International press conferences at the best of times tend to be mundane, by the numbers affairs filled with platitudes by the key figures within the national side. Not much changes when it comes to conferences prior to World Cup qualifiers, or even the finals itself, but within the words always lies a common train of thought: There are few, if any greater honours in football than representing your country at the World Cup.
England press conferences are laced with references to qualification, how much being at the World Cup means to the players and what winning the trophy would mean to their careers. The same reverence for the competition can be found in the words of any major national side, so for the smaller nations, imagine the honour of being one of the 32 teams going to the finals.
The role played by the lesser nations in World Cup finals down the years has been one of the factors which has helped the competition reach such a status in the minds of players and fans alike. Think about the likes of North Korea in 1966, Bulgaria in 1994 and Senegal in 2002, all three, along with many others, have left a mark on the finals which remains in the national and international consciousness to this day.
In the build-up to the critical juncture for sides still harbouring ambitions of following in their footsteps by qualifying for South Africa in 2010, this article takes a look at some of the other sides in international football looking to make the finals. Some will be more familiar than others, some have already left their mark on the finals in years gone by, while others are looking to secure their place for the very first time. But irrespective of the history, the ambition remains the same amongst these sides as it does in the major nations: represent your country at the World Cup.
5 sides will join South Africa in the finals on the home continent, with Ghana looking fairly assured of their place in the finals going into this weekend’s fixtures. Group 2 also looks to be a straight fight between Tunisia and Nigeria for the qualifying berth, while the Ivory Coast also appear to be headed for their second straight finals. The Elephants will all but secure qualification with a win at home today, but they need to overcome Burkina Faso, second in the group, three points behind the Ivory Coast with three games left.
Les Etalons are no strangers to the final round of African qualifying, but this represents their first real opportunity to make the finals, after securing wins away in Malawi and a surprise 4-2 win in the Burkinase capital of Ouagadougou against Guinea. Defeat against the Ivory Coast put a severe dent in their ambitions to make the finals, and defeat in Abidjan this afternoon will all but extinguish their hopes, but they will hope to replicate the kind of performances which have taken them to this stage, which include going unbeaten in the previous stage of qualifying in a group including Tunisia. If the Stallions want to put themselves back in with a shout of qualifying, they will need to rely heavily on the influence of Hamburg’s Jonathan Pitropia in midfield, along with CFR Cluj’s Yssouf Kone up front. At best, it seems a long shot for Burkina Faso, but to still be in with a shout at this stage represents significant progress for a side who haven’t come close to qualifying for the finals previously.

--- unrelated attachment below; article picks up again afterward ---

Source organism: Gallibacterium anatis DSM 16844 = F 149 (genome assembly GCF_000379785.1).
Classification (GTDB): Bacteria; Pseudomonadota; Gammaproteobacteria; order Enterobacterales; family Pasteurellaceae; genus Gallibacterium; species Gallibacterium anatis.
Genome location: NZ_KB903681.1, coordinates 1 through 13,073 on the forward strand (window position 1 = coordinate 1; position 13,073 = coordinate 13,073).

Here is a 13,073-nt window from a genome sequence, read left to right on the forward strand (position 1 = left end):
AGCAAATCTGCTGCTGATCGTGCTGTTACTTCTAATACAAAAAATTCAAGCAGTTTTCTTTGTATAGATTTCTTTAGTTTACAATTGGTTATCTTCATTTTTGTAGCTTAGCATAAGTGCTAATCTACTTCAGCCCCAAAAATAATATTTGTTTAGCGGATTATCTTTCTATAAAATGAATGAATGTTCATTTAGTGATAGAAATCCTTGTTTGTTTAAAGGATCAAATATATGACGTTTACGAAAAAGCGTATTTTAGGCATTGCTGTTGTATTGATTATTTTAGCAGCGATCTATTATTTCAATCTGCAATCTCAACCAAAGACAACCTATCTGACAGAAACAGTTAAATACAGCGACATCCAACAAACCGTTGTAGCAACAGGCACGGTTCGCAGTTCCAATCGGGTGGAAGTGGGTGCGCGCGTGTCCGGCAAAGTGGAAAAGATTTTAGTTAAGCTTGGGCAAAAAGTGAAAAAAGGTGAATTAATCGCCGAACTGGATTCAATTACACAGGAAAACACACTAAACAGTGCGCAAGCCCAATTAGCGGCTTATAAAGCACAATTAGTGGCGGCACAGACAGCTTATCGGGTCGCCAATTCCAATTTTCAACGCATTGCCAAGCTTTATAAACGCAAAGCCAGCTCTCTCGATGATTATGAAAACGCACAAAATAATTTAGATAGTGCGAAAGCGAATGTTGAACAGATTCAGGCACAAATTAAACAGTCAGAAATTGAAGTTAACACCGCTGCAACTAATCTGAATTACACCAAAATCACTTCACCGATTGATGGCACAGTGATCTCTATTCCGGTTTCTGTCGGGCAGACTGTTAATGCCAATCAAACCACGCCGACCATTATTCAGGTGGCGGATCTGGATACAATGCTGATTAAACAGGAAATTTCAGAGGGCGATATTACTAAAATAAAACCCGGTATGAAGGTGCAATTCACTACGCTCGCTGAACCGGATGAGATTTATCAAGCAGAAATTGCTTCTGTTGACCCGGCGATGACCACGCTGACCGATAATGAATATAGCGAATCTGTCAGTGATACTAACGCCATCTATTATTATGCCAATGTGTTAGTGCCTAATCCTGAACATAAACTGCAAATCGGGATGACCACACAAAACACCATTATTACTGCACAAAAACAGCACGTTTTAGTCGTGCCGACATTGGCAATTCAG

In with a far better shout are the somewhat more familiar name of Algeria, who have their own place in World Cup history for both the right and wrong reasons. The Desert Foxes made the finals in both 1982 and 1986, defeating eventual finalists West Germany 2-1 in their opening match of the former, which remains one of the major shocks in finals history. However, the Algerians were then the victims of the infamous agreement between the West Germans and Austrians in the final match of the group, which allowed both sides to advance to the second phase as a consequence of a 1-0 victory for the West Germans. The fix sparked international outrage, but ultimately little was done to help the Algerians, with a revision of the scheduling for the final group matches the end result of the shambolic events. Algeria never reached such a stage again, a draw against Northern Ireland in Mexico four years later proving to be their only point of the group.
Since then, qualifying for the World Cup has been a mixture of near misses (defeat over two legs against Egypt denying them a place at Italia 90) and humiliation (Defeat to Kenya over two legs in the opening stage of qualification for France 98). In the period, they also managed to win their first and only African Cup of Nations on home soil in 1990, but Algeria have toiled somewhat since that famous day in Gijon 27 years ago.